This is where the concept of “social distancing” is lost on experts, especially with these realities staring back in the face. “The way the government and the general media is talking about [these measures], it’s clear that they don’t recognise the reality of what the people in India face, especially the poor,” Jayati Ghosh, professor at the Centre for Economic Studies and Planning at Jawaharlal Nehru University in New Delhi, told VICE. “If you look at the slums, social distancing is not an option for them. They’re living cheek-by-jowl, sleeping two or three in a bed, they are huddled together at work and in life. So what do you even mean by social distancing?”
The Deplorable Public Health System Will Make Things Worse
It’s also important to see where the poor and marginalised are placed in the whole scheme of COVID-19 treatment in India right now. As of now, there are 152 reported cases, out of which three have died. But many have pointed out that the current testing protocol—which only applies to those with travel or contact histories—along with the fact that there are only 51 labs (in a country with 732 districts) equipped to conduct COVID-19 confirmatory tests, gives a rather incomplete picture of the actual spread of the virus. So in a country where the public health system is already in shambles (which is also leading to some people running away from quarantines) and failing the poor on a daily basis, what will the current situation lead to?
Some experts are not hopeful, especially since we live in societies where the game is already rigged in favour of the one percent. “The further you are down the ladder, the worse off you are,” Blake Poland, a professor at the University of Toronto who specialises in health and community resilience, said in a VICE article titled ‘The Rich Will Win at Coronavirus Because Of Course They Will’. In India, this hits home hard. “The testing and screening are not even trickling down to the middle-class people,” said Ghosh. “My daughter has been self-isolating because her co-worker is displaying all the symptoms of COVID-19. Her doctor has told her she should get tested, but no hospital wants to test her because she doesn’t have any evidence of foreign travel or meeting someone who has had foreign travel. All her co-workers are clearly exposed. If this is the state among the middle class, imagine the poor.”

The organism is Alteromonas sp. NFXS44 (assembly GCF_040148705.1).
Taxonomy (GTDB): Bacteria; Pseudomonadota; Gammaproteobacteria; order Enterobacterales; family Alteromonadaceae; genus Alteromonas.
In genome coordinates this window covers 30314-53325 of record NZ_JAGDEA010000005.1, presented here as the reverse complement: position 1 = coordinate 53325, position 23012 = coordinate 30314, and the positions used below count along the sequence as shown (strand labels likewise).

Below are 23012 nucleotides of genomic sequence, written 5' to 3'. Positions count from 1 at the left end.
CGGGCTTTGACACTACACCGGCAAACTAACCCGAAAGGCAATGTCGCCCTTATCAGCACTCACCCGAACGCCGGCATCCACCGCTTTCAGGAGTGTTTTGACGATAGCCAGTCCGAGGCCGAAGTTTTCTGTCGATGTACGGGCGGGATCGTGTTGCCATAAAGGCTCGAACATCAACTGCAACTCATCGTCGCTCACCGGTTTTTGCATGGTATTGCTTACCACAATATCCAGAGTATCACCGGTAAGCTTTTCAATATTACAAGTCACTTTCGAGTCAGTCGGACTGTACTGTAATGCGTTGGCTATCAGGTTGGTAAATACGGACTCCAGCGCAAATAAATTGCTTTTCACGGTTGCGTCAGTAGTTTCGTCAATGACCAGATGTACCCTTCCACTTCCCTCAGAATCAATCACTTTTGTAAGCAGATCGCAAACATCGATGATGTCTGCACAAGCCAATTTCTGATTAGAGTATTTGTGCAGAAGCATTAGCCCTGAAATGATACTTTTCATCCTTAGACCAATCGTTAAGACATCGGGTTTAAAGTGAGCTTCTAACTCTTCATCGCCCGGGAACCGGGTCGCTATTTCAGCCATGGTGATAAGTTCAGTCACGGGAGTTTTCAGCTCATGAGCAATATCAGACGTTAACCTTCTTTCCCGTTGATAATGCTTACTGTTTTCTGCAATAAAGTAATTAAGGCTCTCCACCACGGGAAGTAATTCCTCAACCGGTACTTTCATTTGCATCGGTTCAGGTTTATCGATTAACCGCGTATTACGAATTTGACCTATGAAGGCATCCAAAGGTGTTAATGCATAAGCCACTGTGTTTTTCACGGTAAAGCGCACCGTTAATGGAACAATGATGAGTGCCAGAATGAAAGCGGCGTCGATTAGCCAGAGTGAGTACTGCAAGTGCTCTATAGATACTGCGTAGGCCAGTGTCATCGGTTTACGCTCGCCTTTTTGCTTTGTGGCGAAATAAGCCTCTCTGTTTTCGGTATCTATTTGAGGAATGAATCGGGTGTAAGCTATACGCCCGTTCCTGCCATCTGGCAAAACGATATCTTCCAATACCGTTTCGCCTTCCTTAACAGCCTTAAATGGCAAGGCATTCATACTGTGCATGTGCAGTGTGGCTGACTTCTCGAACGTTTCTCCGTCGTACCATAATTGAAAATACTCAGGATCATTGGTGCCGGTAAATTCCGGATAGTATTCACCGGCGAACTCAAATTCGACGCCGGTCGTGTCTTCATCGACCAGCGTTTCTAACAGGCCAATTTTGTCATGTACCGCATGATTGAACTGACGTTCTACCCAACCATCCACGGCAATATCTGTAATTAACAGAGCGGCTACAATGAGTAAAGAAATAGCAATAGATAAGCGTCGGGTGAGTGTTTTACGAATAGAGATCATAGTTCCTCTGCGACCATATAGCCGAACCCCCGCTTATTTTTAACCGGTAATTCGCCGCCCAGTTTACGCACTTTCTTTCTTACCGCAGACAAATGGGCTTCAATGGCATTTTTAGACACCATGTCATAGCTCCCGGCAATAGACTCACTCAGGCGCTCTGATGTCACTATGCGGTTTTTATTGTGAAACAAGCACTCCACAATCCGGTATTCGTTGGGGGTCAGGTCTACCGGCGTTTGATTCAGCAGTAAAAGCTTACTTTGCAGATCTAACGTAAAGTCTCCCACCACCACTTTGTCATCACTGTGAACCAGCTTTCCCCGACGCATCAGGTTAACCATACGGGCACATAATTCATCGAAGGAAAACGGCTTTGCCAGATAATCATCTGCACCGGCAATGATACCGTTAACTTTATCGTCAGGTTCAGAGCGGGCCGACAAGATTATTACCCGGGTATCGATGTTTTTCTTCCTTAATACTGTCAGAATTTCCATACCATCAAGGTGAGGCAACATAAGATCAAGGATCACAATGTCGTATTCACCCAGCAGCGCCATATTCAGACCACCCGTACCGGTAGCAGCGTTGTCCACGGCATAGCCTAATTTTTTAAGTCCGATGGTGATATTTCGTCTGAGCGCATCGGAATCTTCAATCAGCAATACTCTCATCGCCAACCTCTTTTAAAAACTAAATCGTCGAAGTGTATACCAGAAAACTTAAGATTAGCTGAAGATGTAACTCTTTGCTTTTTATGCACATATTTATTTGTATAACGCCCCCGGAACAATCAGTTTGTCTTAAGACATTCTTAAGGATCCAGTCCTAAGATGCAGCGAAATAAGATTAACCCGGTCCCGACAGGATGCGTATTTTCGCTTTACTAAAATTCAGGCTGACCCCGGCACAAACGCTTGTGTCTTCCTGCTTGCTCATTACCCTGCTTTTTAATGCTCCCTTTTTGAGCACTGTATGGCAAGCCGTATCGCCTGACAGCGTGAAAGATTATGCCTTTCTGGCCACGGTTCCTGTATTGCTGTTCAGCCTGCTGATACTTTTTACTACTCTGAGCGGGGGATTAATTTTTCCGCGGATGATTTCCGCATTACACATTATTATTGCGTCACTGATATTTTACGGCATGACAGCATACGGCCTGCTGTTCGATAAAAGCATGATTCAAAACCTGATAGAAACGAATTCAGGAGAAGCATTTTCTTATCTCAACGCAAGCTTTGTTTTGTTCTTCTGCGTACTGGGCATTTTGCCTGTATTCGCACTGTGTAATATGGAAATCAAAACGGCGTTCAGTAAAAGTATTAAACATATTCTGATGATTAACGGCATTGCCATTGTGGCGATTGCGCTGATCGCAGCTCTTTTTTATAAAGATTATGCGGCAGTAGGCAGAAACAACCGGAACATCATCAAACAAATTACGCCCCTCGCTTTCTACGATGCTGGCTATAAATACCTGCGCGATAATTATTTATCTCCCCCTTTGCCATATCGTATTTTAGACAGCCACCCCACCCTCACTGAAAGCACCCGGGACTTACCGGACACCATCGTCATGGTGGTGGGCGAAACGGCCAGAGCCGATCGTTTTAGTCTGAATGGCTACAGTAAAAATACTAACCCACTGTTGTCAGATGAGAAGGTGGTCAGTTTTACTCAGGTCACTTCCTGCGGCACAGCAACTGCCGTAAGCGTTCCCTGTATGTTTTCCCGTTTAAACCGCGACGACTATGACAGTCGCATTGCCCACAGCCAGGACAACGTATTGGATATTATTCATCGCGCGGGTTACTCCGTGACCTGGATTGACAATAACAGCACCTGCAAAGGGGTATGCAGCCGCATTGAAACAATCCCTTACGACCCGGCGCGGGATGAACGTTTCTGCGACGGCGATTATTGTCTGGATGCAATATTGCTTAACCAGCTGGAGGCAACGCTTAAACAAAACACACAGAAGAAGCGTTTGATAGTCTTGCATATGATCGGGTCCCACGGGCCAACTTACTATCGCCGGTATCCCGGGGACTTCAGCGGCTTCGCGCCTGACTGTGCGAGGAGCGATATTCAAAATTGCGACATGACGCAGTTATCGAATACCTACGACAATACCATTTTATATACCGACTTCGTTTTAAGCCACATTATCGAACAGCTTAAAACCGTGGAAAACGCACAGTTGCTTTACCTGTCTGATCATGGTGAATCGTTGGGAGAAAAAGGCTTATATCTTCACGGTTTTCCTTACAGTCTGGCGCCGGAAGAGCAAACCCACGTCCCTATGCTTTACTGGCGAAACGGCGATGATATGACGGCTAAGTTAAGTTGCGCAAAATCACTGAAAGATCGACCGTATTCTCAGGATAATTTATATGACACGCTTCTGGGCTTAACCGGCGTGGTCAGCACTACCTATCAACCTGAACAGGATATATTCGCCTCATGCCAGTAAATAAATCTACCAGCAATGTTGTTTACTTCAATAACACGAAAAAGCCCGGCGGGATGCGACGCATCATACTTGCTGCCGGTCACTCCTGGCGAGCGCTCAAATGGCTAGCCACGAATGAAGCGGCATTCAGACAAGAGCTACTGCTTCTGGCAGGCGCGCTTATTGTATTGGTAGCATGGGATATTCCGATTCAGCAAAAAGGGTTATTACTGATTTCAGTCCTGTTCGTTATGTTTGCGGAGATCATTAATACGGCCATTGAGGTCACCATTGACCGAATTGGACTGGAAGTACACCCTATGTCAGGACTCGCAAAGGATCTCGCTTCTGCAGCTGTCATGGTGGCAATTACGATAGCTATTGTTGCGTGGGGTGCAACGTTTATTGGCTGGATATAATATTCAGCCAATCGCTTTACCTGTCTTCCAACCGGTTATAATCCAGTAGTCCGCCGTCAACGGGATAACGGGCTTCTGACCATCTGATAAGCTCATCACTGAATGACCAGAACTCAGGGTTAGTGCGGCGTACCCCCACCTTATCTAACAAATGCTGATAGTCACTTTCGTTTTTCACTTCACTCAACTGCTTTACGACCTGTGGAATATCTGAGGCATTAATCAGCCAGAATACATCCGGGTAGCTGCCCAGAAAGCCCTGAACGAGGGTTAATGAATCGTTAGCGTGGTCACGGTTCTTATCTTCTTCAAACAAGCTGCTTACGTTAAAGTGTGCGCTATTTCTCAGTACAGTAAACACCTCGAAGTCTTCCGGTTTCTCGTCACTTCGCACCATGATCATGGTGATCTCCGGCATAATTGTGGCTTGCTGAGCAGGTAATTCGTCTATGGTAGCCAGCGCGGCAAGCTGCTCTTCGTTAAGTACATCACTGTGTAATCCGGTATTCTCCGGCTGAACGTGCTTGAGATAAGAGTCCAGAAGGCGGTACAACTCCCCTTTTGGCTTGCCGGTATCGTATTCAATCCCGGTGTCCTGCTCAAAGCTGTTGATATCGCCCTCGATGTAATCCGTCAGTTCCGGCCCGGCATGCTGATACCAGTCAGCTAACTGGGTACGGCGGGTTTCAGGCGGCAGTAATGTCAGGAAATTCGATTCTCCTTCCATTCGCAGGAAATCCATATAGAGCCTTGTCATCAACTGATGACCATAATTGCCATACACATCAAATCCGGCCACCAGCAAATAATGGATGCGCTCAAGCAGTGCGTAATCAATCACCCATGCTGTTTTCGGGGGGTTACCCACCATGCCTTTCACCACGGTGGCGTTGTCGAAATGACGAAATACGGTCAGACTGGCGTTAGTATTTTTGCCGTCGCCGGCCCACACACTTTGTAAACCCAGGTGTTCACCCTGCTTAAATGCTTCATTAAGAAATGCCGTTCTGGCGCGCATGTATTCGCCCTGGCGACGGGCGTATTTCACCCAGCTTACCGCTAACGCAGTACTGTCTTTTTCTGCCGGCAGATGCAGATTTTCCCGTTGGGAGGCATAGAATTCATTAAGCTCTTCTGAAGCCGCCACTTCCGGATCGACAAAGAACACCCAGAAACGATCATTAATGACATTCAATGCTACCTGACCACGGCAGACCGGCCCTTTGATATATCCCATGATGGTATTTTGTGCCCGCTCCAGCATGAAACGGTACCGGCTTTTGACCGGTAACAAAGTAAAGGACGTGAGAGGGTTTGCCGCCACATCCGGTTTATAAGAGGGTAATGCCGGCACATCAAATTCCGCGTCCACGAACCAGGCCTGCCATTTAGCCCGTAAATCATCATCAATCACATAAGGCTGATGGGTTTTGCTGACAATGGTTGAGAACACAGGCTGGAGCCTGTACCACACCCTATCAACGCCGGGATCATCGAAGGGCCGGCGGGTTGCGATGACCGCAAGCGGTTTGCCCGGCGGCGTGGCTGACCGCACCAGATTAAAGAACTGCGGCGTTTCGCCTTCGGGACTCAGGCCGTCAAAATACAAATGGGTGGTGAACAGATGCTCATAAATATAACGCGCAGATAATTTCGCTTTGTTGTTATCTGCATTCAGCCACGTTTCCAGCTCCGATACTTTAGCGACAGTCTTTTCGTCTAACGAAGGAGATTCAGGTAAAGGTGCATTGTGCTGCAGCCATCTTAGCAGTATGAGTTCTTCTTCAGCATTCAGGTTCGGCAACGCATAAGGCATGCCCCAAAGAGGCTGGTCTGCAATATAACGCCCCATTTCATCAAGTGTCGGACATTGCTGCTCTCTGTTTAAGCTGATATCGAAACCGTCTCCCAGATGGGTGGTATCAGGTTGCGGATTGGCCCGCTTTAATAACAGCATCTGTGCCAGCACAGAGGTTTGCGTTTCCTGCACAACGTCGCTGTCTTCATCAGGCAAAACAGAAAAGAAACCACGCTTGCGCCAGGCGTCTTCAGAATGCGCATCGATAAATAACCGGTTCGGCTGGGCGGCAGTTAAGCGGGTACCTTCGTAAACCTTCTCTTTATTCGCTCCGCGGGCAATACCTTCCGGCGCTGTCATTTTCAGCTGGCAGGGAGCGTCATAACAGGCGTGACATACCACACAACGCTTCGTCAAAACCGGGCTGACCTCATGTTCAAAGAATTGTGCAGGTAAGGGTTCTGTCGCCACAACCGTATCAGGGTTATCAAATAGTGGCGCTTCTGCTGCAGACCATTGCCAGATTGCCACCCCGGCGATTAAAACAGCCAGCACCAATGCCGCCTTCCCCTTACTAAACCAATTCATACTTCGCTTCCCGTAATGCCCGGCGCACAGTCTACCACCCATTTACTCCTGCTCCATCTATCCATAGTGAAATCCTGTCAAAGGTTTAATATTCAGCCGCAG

As we collectively witness Europe and the USA, with their much better health system and draconian system of isolation, knuckle under the impact of COVID-19, the deplorable public health system in India, and our reliance on it for its virus-testing just evokes more despair. “In India, states with robust government-funded healthcare systems have the potential to ensure that the poorest are able to access healthcare and treatment, especially in remote, rural areas,” said Behar. “Unfortunately, many states still lack essential health infrastructure and access to the poor is largely based on the patient's ability to pay or reach a health facility, rather than their need.”.
There’s Still More to Come
Lastly, the growing pandemic has hit the country as it burns from political and social unrest over the controversial Citizenship Amendment Act. Will it make things worse for the disenfranchised and marginalised, who are already caught in violence and conflict? “My fear is that [the pandemic] will exacerbate all the concerns of our society and not just the current unrest,” said Ghosh. “During the period of a pandemic, people become very self-oriented and develop self-preservation instincts for themselves and their family. They develop anger against anybody else outside their ambit. This can easily take a vicious turn.”
This “vicious turn” was recently seen in Italy, where terrified inmates in the country’s overcrowded prisons and detention centres, started a riot and burned down a prison facility. In more popular instances, countries are running out of basic amenities like toilet paper. In India, there are only fears of shortages right now. “We haven’t got to the stage of scarcity yet, but when that happens, there will be fights over who gets what, and this is where all the social divisions come to the fore,” said Ghosh. “It’s not just Hindu-Muslim but also caste, men versus women, etc. I’m sorry to sound so dystopian but this is already happening in other countries.”